Undergraduate enrollment nationwide fell by 3.1 percent last year or 465,300 students (“Undergraduates are ‘continuing to sit out in droves’ “ Los Angeles Times, Jan. 14). But rather than view the decline as a disaster, I say it’s a good sign.
A recent study by the Manhattan Institute found that the top 25 percent of high school graduates earned more on average than the bottom 25 percent of college graduates. Since most young people say a well-paying job is the No. 1 reason they are pursuing a degree, perhaps more of them will consider a vocational curriculum coupled with an apprenticeship.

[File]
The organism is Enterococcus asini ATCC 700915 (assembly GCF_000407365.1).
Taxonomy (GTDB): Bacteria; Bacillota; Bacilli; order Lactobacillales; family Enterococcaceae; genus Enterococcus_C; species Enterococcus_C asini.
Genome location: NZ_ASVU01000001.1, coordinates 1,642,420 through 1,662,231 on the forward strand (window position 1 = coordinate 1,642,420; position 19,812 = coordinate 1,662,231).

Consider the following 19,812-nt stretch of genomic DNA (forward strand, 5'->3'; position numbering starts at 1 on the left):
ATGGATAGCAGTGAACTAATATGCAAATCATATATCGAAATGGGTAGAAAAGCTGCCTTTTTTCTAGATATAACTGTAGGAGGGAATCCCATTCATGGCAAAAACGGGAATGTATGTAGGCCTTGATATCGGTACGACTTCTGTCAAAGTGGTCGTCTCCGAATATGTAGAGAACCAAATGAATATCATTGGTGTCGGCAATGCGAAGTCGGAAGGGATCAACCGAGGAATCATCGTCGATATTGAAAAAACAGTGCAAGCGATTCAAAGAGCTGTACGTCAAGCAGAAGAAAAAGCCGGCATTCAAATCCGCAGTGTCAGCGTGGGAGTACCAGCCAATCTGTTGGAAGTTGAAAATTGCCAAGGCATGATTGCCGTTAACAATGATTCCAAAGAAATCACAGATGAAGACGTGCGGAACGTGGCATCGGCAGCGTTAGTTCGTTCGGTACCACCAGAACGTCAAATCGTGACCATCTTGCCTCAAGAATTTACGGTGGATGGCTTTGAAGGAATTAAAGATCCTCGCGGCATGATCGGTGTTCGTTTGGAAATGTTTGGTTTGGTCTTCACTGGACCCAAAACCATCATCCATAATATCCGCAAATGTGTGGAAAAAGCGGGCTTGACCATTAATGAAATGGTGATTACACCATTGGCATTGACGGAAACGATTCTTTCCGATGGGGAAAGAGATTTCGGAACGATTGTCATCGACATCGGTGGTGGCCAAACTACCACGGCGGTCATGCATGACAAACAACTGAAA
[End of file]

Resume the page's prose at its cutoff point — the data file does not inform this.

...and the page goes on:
We have been wildly oversold on the importance of a college degree in this country. College is merely the most convenient place to learn how to learn. It is not an absolute determinant.
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